• The biggest thing separating people from their artistic ambitions is not a lack of talent. It's the lack of a deadline. Give someone an enormous task, a supportive community, and a friendly-yet-firm due date, and miracles will happen.

• Which is how most of us becomes "one day" novelists. As in, "One day, I'd really like to write a novel." The problem is that that day never seems to come, and so we're stuck. Or we were stuck, anyway. Because as far as artistic deadlines go, this book comes with a doozy.

• If there's one thing successful novelists agree on, it's this: the single best thing you can do to improve your writing is to write. Copiously.

• A handful of participants have gone on to edit and sell their creations to big-time publishing houses. The biggest success stories of National Novel Writing Month, though are rarely the published ones. These are the stories of everyday people who, over the course of one frantic month, discover that literature is not merely a spectator sport. Who discover that fiction writing can be a blast when you set aside debilitating notions of perfection and just dive headlong into the creative process.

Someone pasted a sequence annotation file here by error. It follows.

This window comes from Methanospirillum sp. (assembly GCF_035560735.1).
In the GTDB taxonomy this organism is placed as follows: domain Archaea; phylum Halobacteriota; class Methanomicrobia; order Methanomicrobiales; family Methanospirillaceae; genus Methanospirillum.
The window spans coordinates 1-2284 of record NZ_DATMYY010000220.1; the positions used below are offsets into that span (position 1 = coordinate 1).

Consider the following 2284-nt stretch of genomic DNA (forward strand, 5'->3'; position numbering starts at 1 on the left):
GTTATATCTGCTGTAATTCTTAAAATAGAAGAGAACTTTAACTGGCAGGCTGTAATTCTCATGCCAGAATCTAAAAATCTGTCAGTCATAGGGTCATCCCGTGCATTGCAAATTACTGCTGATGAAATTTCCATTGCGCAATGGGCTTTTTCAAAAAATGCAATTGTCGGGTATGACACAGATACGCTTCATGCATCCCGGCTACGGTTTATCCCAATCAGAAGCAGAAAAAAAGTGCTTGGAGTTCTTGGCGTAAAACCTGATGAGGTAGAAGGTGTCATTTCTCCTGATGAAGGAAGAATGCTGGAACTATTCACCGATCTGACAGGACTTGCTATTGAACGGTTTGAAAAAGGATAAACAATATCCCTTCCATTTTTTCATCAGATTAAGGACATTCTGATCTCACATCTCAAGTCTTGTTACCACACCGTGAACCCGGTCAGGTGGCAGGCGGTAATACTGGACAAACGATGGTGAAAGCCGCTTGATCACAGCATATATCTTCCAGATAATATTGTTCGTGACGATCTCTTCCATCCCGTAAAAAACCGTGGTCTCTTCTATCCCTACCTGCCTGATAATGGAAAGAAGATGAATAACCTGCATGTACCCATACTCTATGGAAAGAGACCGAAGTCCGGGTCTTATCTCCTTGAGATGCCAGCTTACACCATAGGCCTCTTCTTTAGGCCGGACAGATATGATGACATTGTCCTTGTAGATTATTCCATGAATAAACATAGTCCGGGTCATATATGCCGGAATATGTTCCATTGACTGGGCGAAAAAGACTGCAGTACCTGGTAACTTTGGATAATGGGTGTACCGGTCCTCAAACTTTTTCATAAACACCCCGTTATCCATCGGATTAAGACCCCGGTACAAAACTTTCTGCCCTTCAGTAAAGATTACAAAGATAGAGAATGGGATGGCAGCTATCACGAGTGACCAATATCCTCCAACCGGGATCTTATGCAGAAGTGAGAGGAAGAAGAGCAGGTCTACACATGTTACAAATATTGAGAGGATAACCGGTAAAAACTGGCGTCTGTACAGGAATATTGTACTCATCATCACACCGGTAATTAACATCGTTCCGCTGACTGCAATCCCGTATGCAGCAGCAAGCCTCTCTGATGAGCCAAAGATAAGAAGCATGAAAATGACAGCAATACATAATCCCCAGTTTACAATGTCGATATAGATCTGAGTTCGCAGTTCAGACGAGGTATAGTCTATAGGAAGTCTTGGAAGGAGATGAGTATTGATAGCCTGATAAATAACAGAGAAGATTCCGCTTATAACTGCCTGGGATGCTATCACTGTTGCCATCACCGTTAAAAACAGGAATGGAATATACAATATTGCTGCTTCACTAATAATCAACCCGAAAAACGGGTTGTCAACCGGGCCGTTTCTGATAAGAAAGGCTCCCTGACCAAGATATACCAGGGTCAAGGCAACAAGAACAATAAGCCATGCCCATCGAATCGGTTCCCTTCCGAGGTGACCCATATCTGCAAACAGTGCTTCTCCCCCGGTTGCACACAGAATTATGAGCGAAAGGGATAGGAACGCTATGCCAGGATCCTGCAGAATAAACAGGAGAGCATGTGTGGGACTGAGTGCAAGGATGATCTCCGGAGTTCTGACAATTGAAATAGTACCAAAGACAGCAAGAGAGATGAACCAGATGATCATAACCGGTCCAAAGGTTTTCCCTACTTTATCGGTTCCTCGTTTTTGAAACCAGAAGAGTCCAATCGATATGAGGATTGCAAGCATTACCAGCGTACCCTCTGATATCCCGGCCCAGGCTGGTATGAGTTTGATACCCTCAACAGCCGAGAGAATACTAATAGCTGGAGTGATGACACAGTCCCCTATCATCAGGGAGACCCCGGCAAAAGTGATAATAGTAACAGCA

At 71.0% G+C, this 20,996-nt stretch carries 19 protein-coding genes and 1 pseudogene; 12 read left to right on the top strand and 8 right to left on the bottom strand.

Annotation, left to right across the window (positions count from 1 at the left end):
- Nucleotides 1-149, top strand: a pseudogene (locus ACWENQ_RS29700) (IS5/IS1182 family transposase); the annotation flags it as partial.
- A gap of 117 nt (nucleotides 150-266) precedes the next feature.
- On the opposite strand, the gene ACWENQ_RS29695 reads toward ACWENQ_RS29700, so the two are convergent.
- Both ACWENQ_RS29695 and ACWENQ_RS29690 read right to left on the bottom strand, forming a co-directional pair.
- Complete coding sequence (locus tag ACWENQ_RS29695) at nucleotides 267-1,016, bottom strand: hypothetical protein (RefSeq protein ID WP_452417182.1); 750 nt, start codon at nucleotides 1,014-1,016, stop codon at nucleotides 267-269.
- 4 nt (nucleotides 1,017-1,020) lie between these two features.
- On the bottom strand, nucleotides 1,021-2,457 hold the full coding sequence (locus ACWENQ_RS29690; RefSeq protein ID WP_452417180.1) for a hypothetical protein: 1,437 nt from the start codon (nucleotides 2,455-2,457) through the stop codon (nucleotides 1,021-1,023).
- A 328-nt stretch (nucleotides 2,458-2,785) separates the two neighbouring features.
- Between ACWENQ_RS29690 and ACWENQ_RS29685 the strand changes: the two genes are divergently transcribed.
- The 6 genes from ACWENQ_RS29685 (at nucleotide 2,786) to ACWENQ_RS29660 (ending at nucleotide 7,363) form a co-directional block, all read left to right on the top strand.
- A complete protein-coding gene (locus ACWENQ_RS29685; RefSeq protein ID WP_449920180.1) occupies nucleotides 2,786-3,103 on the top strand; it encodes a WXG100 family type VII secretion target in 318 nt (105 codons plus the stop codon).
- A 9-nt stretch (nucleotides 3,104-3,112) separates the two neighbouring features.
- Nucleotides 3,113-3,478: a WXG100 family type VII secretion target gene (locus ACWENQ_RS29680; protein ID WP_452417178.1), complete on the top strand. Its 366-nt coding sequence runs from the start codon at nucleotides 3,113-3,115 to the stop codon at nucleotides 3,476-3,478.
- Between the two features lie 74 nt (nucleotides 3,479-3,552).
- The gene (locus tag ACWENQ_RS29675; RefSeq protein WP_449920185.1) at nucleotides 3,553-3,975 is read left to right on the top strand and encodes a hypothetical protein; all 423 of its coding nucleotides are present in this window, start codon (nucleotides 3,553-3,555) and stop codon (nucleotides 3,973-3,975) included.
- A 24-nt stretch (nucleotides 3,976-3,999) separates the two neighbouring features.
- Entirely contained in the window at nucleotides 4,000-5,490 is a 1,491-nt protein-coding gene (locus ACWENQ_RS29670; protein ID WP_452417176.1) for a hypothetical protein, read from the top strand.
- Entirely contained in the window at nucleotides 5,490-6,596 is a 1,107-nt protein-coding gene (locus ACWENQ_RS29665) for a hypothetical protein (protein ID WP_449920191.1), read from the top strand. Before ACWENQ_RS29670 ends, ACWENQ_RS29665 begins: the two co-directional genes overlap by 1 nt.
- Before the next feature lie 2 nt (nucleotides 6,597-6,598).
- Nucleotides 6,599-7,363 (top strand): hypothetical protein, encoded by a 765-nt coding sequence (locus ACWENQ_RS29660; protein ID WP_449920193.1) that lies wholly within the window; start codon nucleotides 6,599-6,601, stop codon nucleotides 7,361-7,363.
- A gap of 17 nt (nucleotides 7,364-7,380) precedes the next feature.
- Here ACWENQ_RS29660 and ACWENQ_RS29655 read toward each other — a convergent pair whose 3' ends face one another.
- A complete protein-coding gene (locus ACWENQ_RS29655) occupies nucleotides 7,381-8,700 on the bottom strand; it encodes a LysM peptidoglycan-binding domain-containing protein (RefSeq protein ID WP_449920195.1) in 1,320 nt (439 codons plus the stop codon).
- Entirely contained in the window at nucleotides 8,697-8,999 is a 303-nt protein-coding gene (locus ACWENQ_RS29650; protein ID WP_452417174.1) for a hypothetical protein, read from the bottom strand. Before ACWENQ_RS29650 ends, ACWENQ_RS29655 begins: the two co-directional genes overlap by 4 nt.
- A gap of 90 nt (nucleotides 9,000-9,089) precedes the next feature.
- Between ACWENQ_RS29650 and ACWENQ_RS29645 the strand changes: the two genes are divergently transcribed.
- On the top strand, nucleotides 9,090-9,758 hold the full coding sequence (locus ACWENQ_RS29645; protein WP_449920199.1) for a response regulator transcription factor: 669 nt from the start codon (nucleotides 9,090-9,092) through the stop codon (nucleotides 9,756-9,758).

• The first law of exuberant imperfection is essentially this: The quickest, easiest way to produce something beautiful and lasting is to risk making something horribly crappy...By giving yourself the gift of imperfection, you tap into the realms of intuition and imagination that your hypercritical brain normally censors.



From its rather pathetic inception in 1999, NaNoWriMo has blossomed into the biggest word-press on the planet, involving over 200,000 people from dozens of countries.

From Wikipedia: "No official prizes are awarded for length, quality, or speed. Anyone who reaches the 50,000 word mark is declared a winner. Beginning November 25, participants can submit their novel to be automatically verified for length and receive a printable certificate, an icon they can display on the web, and inclusion on the list of winners. No precautions are taken to prevent cheating; since the only significant reward for winning is the finished novel itself and the satisfaction of having written it, there is little incentive to cheat."

Anyway, for better or worse, I'm enrolled. I finally have an excuse to take this nascent idea I've had kicking around in my skull, and put it on paper. 50,000 words divided by 30 days is 1667 words/day. Skip a day, and I'll have to double up.

If my prior experience with NaNoWriMo is any guide, I'm in for a wild, crazy, laugh-and-cry month. It means I'll have to fit those 1667 words around my regular schedule of writing, homeschooling, working, cooking Thanksgiving dinner, taking the kids to lessons in the city, etc.